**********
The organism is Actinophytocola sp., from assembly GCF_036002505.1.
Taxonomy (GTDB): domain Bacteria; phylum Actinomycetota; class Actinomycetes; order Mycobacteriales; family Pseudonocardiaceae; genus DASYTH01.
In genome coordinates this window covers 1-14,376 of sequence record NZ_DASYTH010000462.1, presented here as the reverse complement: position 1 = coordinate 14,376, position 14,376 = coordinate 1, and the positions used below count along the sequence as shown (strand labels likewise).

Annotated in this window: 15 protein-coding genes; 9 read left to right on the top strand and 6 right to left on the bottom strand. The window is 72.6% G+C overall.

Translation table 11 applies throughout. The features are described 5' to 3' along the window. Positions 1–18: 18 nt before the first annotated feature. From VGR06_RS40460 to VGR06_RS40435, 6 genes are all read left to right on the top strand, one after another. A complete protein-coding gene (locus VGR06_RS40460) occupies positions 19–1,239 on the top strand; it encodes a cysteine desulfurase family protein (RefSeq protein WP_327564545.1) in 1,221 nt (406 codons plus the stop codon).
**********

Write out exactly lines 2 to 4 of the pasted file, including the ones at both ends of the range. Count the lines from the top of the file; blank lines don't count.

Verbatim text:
Taxonomy (GTDB): domain Bacteria; phylum Actinomycetota; class Actinomycetes; order Mycobacteriales; family Pseudonocardiaceae; genus DASYTH01.
In genome coordinates this window covers 1-14,376 of sequence record NZ_DASYTH010000462.1, presented here as the reverse complement: position 1 = coordinate 14,376, position 14,376 = coordinate 1, and the positions used below count along the sequence as shown (strand labels likewise).

Annotated in this window: 15 protein-coding genes; 9 read left to right on the top strand and 6 right to left on the bottom strand. The window is 72.6% G+C overall.